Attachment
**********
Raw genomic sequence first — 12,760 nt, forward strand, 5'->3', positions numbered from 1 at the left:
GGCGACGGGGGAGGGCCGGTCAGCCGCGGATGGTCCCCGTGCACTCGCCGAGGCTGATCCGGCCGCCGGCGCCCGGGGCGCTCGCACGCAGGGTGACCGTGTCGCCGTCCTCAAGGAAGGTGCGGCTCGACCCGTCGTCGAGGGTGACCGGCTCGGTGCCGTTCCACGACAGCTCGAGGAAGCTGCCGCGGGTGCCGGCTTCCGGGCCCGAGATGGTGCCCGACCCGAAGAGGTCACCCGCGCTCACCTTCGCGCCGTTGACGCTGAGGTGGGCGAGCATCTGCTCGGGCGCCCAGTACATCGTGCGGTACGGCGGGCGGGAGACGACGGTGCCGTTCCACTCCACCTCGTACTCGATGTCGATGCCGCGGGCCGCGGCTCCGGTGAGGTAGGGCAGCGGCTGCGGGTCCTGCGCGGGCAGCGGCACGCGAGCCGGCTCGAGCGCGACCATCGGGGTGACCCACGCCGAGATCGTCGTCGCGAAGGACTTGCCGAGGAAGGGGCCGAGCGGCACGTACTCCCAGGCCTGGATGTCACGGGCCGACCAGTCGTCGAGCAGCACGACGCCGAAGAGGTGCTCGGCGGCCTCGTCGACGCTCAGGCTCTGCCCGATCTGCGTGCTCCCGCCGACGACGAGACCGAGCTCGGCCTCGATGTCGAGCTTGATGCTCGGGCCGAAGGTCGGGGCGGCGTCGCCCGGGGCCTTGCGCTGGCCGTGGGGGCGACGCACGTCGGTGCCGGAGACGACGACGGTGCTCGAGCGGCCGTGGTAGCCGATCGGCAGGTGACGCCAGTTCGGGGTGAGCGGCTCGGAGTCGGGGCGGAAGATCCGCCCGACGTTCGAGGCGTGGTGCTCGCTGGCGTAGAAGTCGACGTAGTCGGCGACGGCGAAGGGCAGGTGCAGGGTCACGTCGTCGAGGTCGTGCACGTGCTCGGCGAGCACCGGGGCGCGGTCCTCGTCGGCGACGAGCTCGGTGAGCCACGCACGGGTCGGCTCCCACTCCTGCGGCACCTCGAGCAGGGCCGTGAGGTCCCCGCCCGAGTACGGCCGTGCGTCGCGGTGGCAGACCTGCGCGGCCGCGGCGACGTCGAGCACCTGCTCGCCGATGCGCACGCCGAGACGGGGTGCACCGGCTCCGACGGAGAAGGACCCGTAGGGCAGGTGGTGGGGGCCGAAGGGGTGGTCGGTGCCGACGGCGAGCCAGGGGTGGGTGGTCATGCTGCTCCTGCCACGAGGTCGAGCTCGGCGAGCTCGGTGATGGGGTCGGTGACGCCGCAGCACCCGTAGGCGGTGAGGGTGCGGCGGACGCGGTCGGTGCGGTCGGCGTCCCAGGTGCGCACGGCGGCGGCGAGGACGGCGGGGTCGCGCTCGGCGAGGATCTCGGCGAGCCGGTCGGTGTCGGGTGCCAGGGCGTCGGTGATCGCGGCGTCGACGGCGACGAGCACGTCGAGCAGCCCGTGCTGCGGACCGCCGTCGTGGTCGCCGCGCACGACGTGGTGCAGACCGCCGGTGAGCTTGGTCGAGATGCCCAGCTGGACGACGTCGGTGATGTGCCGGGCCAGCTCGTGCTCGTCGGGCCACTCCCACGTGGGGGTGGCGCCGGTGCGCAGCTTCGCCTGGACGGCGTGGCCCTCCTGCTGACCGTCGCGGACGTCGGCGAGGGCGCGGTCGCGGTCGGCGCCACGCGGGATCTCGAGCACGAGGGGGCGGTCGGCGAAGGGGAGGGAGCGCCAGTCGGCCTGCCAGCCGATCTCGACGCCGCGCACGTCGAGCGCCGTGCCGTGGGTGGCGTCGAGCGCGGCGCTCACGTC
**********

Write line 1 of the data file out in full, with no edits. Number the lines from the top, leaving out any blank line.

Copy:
Raw genomic sequence first — 12,760 nt, forward strand, 5'->3', positions numbered from 1 at the left: